Nigeria’s survival has been hinged on the readiness of the leadership in the country to consent to the idea of renegotiating the basis of her union.
A chieftain of Afenifere, Yoruba socio-cultural group, Demola Folarin, in this interview, said that the nation has succeeded so far in navigating through myriads of challenges owning to previous re-negotiations.
He also looked at the EU report on the 2019 elections and highlights on why the nation electioneering system is fraught with anomalies, as well as major national issues, including leadership failure in the country, insecurity, among other issues.
Leadership failure has been identified as Nigeria’s major problem. Where and how would you say the nation got it wrong?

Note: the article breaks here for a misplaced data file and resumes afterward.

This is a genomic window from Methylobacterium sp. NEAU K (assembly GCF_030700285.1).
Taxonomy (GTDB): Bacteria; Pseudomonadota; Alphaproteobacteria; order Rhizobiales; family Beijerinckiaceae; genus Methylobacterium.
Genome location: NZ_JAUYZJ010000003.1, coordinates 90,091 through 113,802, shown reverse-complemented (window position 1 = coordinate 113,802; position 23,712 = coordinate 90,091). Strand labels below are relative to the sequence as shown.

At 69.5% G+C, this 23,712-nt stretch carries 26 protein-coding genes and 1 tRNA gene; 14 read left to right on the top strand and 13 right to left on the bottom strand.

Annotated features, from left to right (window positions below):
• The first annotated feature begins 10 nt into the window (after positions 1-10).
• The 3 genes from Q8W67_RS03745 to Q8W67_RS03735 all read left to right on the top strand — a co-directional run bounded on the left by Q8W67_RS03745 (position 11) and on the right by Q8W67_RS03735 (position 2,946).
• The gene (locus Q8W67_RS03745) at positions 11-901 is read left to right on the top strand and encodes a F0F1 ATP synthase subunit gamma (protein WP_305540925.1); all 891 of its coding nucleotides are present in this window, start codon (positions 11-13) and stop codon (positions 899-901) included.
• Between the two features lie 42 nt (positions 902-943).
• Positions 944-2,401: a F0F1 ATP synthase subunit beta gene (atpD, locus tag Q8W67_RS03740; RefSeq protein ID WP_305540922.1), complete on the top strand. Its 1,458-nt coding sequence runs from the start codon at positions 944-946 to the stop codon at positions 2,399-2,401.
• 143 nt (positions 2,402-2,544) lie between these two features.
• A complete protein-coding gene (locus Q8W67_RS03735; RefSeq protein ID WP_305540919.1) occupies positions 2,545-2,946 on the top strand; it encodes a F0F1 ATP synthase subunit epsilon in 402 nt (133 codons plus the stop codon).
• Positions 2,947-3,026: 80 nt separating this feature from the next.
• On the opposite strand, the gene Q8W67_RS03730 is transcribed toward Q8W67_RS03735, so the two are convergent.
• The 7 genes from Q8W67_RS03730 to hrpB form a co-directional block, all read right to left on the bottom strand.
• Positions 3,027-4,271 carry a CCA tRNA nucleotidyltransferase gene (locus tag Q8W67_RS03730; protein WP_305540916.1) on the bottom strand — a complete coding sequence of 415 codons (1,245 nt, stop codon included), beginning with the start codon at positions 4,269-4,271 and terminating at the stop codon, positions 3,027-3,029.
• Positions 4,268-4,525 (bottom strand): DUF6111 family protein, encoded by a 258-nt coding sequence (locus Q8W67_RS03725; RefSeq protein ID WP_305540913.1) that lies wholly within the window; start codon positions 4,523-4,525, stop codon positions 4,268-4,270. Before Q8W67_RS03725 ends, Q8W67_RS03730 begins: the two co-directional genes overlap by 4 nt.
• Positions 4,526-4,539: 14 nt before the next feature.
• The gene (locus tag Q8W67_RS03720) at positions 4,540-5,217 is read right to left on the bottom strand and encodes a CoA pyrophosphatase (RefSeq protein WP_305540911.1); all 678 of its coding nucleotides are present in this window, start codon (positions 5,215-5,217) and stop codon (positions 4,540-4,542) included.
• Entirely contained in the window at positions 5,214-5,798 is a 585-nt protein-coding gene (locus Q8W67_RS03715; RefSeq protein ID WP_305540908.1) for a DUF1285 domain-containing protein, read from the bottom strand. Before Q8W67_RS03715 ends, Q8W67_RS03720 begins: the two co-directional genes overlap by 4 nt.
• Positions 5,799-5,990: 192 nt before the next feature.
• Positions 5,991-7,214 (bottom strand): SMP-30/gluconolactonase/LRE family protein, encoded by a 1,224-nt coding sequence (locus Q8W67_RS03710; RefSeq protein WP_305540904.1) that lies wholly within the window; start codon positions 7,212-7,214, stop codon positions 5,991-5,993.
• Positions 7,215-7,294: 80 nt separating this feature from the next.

It is a long history, but let me just start from 1960s. The founding fathers of this nation in their enlightened self-interest decided that we should have a federation. As a matter of fact, of the three founding fathers, only one wanted a federation. In order words, only one of them had a nationalistic view of what Nigeria should be. He wanted a Nigeria that was fused, but also recognizing the rights of the constituents or the regions; that was Chief Obafemi Awolowo. Ahmadu Bello didn’t want Nigeria, to start with. He wanted an independent Northern Region; Zik wanted a confederation. So, it was Awolowo who had the nationalistic view of what Nigeria should be. Awolowo persuaded the two of them and they agreed on the federation. Then they had a federal constitution in 1960 and in 1963, a Republican Constitution that recognized the constituents. There were three main constituents –the North, the East and the West. That was the arrangement the founding fathers of the nation agreed upon. The arrangement worked perfectly well until the military intervened in 1966. Now, you could talk about the crisis in the Western Region. That was an internal affair that could have been resolved if there was no interference from the centre. It was a breach of that federal arrangement that the centre intervened the way they did; they took side with one of the warring factions and the crisis engulfed the Western Region, which eventually led to the collapse of the First Republic through the coup. And, of course, the injustice of what happened then clearly defined the intervention of the military. They clearly said that the elections were rigged. And they were not Yoruba; there was only one Yoruba amongst them. They were all from the East, they carried out the coup to install Awolowo as Prime Minister. So, you could see that up to that very point, most people saw Nigeria as an entity they thought they could lay their lives down for. It was only in that context that we see the coup of Ifejuna. And we’ve all read many accounts of that coup, but one thing that is consistent is that they wanted the coup to install Obafemi Awolowo. And these were people from the East. Before the coup the federal arrangement worked so well that Nigeria was advancing at a pace faster than most countries in Europe.